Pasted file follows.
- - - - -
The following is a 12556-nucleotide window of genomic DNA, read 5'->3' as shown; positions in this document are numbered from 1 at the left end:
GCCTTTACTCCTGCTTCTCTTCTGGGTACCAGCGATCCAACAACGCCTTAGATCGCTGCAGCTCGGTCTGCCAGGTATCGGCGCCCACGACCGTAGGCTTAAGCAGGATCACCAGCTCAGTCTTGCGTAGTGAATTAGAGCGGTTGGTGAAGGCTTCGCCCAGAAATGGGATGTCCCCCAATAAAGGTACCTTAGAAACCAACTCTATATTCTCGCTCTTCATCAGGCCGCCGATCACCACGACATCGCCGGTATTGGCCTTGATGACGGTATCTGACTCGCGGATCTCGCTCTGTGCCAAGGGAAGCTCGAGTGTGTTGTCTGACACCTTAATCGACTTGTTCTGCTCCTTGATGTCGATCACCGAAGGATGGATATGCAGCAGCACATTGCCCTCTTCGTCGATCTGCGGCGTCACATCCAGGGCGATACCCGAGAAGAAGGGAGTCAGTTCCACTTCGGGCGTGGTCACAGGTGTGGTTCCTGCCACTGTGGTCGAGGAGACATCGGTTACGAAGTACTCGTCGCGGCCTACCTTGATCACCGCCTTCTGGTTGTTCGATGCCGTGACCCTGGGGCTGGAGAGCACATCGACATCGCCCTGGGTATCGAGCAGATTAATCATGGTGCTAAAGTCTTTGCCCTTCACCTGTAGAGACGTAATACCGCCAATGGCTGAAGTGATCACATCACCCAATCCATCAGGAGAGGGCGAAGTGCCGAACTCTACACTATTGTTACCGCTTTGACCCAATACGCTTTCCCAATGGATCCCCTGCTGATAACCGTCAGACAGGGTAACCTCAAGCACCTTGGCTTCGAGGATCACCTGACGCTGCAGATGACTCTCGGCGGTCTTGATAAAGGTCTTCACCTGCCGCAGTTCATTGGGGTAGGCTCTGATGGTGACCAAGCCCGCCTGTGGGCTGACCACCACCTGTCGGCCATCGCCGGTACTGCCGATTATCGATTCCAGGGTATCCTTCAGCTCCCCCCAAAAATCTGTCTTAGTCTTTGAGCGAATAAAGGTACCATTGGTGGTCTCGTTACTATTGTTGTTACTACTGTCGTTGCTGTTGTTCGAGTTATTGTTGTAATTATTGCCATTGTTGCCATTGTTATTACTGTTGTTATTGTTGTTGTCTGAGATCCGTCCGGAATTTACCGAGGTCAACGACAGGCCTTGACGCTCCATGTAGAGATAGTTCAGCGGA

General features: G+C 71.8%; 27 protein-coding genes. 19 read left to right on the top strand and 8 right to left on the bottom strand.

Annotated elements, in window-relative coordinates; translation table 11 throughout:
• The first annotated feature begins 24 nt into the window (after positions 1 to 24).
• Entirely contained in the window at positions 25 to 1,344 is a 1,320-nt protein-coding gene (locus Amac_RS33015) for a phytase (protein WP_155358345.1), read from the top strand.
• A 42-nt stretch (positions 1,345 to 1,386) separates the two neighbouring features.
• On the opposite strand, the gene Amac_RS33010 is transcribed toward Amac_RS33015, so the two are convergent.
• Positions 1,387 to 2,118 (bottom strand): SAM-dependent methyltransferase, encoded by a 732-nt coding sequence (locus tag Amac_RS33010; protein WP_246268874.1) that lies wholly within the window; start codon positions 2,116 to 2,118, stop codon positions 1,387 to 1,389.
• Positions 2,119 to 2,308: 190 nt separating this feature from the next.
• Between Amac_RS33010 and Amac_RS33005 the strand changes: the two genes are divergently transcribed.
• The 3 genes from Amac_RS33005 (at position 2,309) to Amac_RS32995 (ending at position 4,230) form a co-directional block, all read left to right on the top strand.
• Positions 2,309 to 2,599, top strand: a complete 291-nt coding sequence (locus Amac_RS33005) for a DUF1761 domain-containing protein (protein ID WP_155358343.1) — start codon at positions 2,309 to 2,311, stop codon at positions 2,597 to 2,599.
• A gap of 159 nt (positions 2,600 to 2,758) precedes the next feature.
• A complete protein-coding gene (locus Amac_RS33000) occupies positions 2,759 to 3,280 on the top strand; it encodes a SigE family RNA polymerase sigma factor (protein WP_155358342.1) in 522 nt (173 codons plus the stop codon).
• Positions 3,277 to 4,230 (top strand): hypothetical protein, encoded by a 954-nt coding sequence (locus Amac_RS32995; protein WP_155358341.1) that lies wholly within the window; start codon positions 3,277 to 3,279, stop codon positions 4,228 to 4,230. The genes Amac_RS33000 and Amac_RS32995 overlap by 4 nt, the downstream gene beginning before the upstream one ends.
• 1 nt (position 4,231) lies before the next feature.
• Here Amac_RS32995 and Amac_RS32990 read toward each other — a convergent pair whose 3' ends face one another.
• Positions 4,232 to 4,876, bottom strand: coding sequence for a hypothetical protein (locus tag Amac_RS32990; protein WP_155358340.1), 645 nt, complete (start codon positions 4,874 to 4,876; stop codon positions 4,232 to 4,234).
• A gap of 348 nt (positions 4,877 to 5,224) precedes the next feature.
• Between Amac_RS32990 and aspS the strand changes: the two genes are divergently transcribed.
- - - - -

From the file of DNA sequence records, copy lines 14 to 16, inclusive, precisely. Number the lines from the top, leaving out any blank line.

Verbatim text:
• A gap of 159 nt (positions 2,600 to 2,758) precedes the next feature.
• A complete protein-coding gene (locus Amac_RS33000) occupies positions 2,759 to 3,280 on the top strand; it encodes a SigE family RNA polymerase sigma factor (protein WP_155358342.1) in 522 nt (173 codons plus the stop codon).
• Positions 3,277 to 4,230 (top strand): hypothetical protein, encoded by a 954-nt coding sequence (locus Amac_RS32995; protein WP_155358341.1) that lies wholly within the window; start codon positions 3,277 to 3,279, stop codon positions 4,228 to 4,230. The genes Amac_RS33000 and Amac_RS32995 overlap by 4 nt, the downstream gene beginning before the upstream one ends.